For the lifesling the idea is that you use the line to make a circle around the COB and then pull it in and the floatation collar will come to him and he can then be brought to the boat. So in case of a lifesling I would pull it back and throw it again. If they don't have a lifesling, then they may have been using the horseshoe for that purpose. If you throw the whole line in, then you have no way to retrieve the COB unless the boat gets really close, which is very hard and adds the danger of the boat itself injuring the COB. Just adding another piece of floatation to the ones I would have thrown in the water is not much help, especially since a piece of floatation more than a couple of yards from the COB may be impossible for him to get to.
By the way, this is one of those times that I think having a sugar scoop transom is a big benefit, because you can get a COB back aboard with essentially no lifting (though if seas are rough, the transom goes up and down a lot and you still have to be very careful).
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  #26  
Old 01-21-2010
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smackdaddy - the helicopter strap is supposedly being reconsidered, but no changes have been made as of yet. On my boat, we've purchased a John Buoy which is like a 1 man life raft with lifting straps on it. It attaches on the back of the boat and you pull a lever which ejects it over the stern and it's supposed to inflate automatically. I think it increases the odds of recovery tremendously, especially in night conditions under spinnaker (which is my nightmare scenario).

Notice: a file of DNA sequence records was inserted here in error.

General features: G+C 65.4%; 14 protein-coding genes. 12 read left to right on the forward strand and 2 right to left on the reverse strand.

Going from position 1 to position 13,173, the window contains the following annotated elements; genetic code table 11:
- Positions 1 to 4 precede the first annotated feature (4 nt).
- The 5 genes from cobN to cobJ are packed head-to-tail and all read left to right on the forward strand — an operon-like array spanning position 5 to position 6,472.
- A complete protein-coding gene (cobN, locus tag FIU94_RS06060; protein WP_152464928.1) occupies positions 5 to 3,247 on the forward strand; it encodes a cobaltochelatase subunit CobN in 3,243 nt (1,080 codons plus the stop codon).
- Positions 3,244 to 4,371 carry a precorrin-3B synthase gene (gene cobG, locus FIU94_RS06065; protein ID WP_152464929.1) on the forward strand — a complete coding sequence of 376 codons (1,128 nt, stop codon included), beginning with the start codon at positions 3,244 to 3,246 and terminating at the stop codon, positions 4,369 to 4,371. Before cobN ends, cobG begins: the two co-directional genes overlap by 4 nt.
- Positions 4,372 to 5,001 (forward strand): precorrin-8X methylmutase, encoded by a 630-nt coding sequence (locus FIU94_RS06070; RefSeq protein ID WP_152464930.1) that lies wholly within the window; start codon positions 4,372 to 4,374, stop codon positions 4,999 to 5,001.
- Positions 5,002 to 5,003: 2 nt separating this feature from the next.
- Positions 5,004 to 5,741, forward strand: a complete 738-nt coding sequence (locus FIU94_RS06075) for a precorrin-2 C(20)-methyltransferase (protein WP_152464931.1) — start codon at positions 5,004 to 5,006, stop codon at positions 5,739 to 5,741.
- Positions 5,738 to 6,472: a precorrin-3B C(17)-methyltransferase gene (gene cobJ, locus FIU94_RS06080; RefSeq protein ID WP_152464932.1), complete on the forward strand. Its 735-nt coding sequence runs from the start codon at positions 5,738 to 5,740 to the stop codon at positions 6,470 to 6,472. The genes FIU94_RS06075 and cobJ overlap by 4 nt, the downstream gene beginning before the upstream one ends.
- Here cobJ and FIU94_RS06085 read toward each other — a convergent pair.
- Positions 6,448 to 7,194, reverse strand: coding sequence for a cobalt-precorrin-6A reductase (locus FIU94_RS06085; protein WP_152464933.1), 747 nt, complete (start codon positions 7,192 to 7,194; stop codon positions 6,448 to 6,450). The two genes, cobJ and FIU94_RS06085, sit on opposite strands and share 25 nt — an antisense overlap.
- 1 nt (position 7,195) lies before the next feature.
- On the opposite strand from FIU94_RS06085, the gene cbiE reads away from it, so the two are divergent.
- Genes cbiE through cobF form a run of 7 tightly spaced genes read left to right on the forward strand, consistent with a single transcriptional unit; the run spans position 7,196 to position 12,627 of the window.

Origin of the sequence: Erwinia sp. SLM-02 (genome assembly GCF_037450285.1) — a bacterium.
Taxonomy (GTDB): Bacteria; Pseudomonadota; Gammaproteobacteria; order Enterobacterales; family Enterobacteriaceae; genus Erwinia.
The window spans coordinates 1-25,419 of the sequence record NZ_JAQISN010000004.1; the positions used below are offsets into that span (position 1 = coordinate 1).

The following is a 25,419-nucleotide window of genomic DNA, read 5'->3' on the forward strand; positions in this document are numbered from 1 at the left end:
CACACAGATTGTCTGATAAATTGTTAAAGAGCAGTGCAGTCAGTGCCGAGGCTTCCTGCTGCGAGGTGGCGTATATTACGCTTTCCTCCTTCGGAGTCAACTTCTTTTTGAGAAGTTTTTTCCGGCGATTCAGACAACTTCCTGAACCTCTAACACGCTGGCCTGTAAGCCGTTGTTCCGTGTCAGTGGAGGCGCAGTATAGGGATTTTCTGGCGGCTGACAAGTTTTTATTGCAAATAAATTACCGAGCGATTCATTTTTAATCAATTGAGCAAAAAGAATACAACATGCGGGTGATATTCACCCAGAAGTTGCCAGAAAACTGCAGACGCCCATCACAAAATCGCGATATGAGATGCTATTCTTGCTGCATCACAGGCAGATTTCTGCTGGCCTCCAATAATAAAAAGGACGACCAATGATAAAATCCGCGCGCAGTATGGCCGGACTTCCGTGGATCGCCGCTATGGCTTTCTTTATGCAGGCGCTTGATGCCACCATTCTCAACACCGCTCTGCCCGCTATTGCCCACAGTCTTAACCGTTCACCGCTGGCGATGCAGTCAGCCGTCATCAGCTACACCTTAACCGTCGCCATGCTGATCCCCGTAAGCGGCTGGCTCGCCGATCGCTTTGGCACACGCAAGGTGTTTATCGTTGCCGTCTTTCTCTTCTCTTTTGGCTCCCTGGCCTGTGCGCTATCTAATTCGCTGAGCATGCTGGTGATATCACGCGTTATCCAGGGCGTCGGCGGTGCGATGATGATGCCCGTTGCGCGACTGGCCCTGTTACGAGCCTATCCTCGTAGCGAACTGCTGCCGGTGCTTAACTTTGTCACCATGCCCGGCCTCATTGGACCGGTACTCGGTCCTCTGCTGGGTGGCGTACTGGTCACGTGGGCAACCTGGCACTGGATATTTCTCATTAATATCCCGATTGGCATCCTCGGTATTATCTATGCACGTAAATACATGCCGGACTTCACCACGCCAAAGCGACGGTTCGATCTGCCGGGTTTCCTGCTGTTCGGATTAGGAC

To sailingdog's point, getting the victim back on board these boats is a real challenge. I won't go near the transom in even the slightest chop - you'll be knocked out cold.

zz4gta - I assure you this is not pleasure cruise...
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  #27  
Old 01-22-2010
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Great thread.

If this is too far off the subject, I'll be glad to repost it in its own.

I mostly single hand. I wear a harness almost all the time when I'm out alone and stay hooked onto my jackline when not below. I know the key is to not go over to begin with. But I have wondered what I'd do if:
1. I went over and was being drug alongside, still hooked in.
2. How I'd ever get back on board.

1. If I were on the lee side, and there was much heel, there would be little free board and I could possibly grab something and pull myself back up on board. If I were on the high side, I guess I'd just release the tether at my harness and swim for?